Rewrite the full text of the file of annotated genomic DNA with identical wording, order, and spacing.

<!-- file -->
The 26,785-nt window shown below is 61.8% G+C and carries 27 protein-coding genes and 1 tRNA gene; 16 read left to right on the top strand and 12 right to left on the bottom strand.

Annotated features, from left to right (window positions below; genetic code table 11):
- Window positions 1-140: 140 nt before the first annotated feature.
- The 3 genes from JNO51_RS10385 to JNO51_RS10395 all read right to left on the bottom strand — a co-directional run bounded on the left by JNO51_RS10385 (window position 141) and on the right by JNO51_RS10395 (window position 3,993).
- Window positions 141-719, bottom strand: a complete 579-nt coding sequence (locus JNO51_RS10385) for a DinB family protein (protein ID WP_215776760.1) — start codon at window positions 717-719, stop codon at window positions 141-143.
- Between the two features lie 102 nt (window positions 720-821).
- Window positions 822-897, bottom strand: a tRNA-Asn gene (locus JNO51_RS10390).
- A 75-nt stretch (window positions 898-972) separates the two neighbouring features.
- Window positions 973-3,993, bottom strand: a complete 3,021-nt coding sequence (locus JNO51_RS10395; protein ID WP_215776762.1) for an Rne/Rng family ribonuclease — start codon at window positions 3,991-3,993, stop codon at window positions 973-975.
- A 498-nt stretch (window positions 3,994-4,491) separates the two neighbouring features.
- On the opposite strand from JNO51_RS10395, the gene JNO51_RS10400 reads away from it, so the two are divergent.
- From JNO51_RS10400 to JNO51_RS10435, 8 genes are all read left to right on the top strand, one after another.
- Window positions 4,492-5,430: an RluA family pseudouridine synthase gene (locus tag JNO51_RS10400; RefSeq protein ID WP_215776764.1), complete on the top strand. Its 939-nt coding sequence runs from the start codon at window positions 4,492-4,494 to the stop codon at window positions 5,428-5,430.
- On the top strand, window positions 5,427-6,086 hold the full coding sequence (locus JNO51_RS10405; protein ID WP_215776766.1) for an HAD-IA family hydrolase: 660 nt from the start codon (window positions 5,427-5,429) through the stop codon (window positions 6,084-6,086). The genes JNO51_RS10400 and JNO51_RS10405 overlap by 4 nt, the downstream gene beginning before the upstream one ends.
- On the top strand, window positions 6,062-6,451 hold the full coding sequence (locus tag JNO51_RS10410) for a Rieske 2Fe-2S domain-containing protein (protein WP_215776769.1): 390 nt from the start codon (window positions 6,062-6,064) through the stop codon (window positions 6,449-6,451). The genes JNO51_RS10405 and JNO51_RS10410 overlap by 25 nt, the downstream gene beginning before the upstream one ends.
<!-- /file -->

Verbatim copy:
The 26,785-nt window shown below is 61.8% G+C and carries 27 protein-coding genes and 1 tRNA gene; 16 read left to right on the top strand and 12 right to left on the bottom strand.

Annotated features, from left to right (window positions below; genetic code table 11):
- Window positions 1-140: 140 nt before the first annotated feature.
- The 3 genes from JNO51_RS10385 to JNO51_RS10395 all read right to left on the bottom strand — a co-directional run bounded on the left by JNO51_RS10385 (window position 141) and on the right by JNO51_RS10395 (window position 3,993).
- Window positions 141-719, bottom strand: a complete 579-nt coding sequence (locus JNO51_RS10385) for a DinB family protein (protein ID WP_215776760.1) — start codon at window positions 717-719, stop codon at window positions 141-143.
- Between the two features lie 102 nt (window positions 720-821).
- Window positions 822-897, bottom strand: a tRNA-Asn gene (locus JNO51_RS10390).
- A 75-nt stretch (window positions 898-972) separates the two neighbouring features.
- Window positions 973-3,993, bottom strand: a complete 3,021-nt coding sequence (locus JNO51_RS10395; protein ID WP_215776762.1) for an Rne/Rng family ribonuclease — start codon at window positions 3,991-3,993, stop codon at window positions 973-975.
- A 498-nt stretch (window positions 3,994-4,491) separates the two neighbouring features.
- On the opposite strand from JNO51_RS10395, the gene JNO51_RS10400 reads away from it, so the two are divergent.
- From JNO51_RS10400 to JNO51_RS10435, 8 genes are all read left to right on the top strand, one after another.
- Window positions 4,492-5,430: an RluA family pseudouridine synthase gene (locus tag JNO51_RS10400; RefSeq protein ID WP_215776764.1), complete on the top strand. Its 939-nt coding sequence runs from the start codon at window positions 4,492-4,494 to the stop codon at window positions 5,428-5,430.
- On the top strand, window positions 5,427-6,086 hold the full coding sequence (locus JNO51_RS10405; protein ID WP_215776766.1) for an HAD-IA family hydrolase: 660 nt from the start codon (window positions 5,427-5,429) through the stop codon (window positions 6,084-6,086). The genes JNO51_RS10400 and JNO51_RS10405 overlap by 4 nt, the downstream gene beginning before the upstream one ends.
- On the top strand, window positions 6,062-6,451 hold the full coding sequence (locus tag JNO51_RS10410) for a Rieske 2Fe-2S domain-containing protein (protein WP_215776769.1): 390 nt from the start codon (window positions 6,062-6,064) through the stop codon (window positions 6,449-6,451). The genes JNO51_RS10405 and JNO51_RS10410 overlap by 25 nt, the downstream gene beginning before the upstream one ends.